Harness the Power of Habit
As Charles Duhigg said in The Power of Habit: Why We Do What We Do in Life and Business, human beings constantly strive to be more efficient thinkers and to save mental effort. Habitual behaviours are a key aspect of this mental efficiency. We don’t have to consciously think about how to brush our teeth, make coffee in the morning, or start our cars.
We need habitual behaviours in order to avoid become overwhelmed by the hundreds and thousands of activities we engage in every day.
However, this automaticity can have a downside.
According to Duhigg, our brains stop fully participating in the decision making involved in habitual behaviours.
Consciously Pursue Healthy Behaviors
In the coming year, we can use our ability to form and change habits to our advantage to change our sleep for the better. Do you engage in any habitual behaviours before bed that might interfere with your sleep? Habits emerge in response to a cue in your environment. When presented with the cue, you automatically engage in the behaviour because on some level it’s rewarding.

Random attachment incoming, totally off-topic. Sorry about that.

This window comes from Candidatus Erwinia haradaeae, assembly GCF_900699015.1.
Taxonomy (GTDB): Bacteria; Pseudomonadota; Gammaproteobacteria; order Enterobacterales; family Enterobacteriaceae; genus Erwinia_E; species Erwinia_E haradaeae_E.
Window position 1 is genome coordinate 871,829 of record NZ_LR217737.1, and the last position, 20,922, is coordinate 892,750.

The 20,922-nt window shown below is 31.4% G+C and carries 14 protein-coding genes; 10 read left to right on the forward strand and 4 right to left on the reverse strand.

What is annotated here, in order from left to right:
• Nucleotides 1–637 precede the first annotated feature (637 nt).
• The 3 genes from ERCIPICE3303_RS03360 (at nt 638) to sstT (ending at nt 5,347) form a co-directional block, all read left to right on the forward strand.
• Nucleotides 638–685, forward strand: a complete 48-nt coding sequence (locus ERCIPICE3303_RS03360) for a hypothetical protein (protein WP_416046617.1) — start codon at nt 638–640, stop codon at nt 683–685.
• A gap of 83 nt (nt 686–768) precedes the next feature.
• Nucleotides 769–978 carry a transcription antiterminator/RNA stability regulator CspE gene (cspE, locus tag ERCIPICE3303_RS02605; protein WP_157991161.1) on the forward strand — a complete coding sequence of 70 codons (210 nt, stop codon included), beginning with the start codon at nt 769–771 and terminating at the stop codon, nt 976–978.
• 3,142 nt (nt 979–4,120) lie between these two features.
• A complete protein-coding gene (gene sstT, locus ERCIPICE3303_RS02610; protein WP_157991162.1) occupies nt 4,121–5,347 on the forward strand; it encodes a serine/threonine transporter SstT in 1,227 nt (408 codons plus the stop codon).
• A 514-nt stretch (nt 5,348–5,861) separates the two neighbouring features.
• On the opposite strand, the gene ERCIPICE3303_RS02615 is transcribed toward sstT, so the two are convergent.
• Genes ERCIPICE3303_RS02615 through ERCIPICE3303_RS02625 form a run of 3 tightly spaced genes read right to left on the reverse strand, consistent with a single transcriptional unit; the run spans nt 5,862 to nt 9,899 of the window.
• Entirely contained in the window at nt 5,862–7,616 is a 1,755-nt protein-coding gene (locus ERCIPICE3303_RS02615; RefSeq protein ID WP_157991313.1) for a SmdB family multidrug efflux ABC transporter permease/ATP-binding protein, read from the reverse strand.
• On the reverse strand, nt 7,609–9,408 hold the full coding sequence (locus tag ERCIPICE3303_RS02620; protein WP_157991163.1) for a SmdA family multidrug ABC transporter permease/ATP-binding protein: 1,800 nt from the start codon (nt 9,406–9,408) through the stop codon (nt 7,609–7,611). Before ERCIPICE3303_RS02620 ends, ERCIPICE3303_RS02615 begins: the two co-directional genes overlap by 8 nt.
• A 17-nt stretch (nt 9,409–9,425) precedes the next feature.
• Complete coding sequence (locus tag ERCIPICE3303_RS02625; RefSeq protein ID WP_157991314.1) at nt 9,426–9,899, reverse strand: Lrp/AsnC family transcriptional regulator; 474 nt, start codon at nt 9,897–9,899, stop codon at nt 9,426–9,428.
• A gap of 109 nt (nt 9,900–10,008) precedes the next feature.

For example, when you get into bed (the cue) do you check your smartphone (the behaviour) because it prevents you from feeling bored or helps you to relax (the reward)?
Over time, this behaviour can become automatic and, in fact, you may feel odd if you don’t look at the phone when you get into bed.
This is the perfect opportunity to use the power of habits for good!
Practice Makes Perfect
Replace the unwanted behaviour with a positive alternative. Reading your smartphone before bed can be physically stimulating because of the light it emits and mentally stimulating depending on the content. Both of these factors work in opposition to good sleep.
Instead, think of an alternative behaviour to do in response to the cue of getting into bed.
Try a relaxation exercise.
Make your bed earlier in the day and change your sheets regularly so you are greeted with fresh bedding.
Try a simple bedtime snack about an hour before bed.